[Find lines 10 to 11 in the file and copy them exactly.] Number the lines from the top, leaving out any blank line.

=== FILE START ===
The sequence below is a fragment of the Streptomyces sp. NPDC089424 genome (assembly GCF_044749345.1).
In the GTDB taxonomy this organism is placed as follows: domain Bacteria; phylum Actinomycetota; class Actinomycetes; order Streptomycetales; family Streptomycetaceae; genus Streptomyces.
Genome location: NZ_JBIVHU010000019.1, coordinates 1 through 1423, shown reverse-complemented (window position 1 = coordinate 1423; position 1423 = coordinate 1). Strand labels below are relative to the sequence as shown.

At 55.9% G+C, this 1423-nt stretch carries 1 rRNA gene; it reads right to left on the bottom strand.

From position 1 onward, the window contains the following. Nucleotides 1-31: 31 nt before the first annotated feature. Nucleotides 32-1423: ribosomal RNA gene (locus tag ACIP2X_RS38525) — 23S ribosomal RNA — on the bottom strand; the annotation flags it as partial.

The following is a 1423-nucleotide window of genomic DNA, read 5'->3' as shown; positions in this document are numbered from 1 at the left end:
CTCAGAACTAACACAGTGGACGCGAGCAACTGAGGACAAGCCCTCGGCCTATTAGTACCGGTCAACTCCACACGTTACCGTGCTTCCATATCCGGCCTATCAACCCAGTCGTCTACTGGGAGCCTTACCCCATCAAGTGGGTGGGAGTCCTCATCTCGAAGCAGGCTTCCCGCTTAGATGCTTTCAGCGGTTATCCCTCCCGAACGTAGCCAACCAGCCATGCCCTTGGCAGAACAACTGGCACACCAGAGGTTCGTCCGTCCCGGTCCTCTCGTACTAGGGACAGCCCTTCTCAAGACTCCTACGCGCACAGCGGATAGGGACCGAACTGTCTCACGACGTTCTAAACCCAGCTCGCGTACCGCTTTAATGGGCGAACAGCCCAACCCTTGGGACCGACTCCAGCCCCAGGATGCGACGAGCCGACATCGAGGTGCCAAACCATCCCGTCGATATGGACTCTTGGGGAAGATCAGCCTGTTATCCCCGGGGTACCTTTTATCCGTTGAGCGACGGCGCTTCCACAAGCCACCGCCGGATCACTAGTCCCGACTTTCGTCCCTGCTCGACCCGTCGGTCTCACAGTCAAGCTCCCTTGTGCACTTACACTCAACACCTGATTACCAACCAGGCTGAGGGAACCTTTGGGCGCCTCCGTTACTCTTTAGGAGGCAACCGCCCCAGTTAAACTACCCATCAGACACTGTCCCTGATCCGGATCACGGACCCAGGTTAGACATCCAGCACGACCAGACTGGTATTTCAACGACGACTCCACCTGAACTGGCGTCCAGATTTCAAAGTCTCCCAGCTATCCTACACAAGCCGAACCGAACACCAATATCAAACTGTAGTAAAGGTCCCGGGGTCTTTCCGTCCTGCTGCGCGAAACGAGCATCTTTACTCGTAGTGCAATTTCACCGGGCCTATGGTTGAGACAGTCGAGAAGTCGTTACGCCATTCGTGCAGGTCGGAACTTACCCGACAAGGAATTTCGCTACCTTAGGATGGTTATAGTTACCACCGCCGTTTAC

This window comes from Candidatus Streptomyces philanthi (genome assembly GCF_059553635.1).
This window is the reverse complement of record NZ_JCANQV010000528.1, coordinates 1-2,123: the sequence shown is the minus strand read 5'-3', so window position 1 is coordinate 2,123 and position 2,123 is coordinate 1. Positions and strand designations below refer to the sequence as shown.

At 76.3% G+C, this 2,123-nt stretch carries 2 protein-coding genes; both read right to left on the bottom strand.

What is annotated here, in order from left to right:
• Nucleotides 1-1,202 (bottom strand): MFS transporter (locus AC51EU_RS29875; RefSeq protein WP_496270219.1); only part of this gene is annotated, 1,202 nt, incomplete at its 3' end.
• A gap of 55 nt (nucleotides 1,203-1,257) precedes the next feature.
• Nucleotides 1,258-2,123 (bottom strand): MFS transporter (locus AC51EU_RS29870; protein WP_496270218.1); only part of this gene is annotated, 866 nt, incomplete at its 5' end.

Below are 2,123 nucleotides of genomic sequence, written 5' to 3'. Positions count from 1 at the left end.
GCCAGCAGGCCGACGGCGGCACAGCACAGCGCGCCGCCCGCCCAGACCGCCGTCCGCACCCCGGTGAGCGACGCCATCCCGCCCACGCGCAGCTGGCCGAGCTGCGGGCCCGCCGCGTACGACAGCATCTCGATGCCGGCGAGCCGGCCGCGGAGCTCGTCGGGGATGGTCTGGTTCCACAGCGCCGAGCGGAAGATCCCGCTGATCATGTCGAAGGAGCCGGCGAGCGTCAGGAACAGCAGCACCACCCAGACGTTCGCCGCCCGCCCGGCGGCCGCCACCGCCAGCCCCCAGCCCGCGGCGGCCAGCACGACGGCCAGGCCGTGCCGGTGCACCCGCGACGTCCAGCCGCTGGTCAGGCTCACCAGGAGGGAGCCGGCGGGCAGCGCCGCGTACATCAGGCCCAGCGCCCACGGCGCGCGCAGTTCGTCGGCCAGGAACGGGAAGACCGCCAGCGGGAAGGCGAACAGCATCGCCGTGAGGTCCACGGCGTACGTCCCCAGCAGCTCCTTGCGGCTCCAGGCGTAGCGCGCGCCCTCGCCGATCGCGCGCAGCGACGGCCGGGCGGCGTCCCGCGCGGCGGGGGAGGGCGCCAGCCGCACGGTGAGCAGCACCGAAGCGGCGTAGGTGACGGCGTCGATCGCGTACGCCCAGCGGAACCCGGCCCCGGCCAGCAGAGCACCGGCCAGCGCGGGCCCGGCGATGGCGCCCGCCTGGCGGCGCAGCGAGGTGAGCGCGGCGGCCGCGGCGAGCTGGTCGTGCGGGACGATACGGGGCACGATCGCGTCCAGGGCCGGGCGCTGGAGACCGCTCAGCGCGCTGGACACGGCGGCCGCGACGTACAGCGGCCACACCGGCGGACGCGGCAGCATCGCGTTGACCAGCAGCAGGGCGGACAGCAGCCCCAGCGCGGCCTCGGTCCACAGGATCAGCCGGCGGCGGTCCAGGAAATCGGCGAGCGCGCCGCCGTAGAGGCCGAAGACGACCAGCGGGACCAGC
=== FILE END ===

At 76.3% G+C, this 2,123-nt stretch carries 2 protein-coding genes; both read right to left on the bottom strand.

What is annotated here, in order from left to right: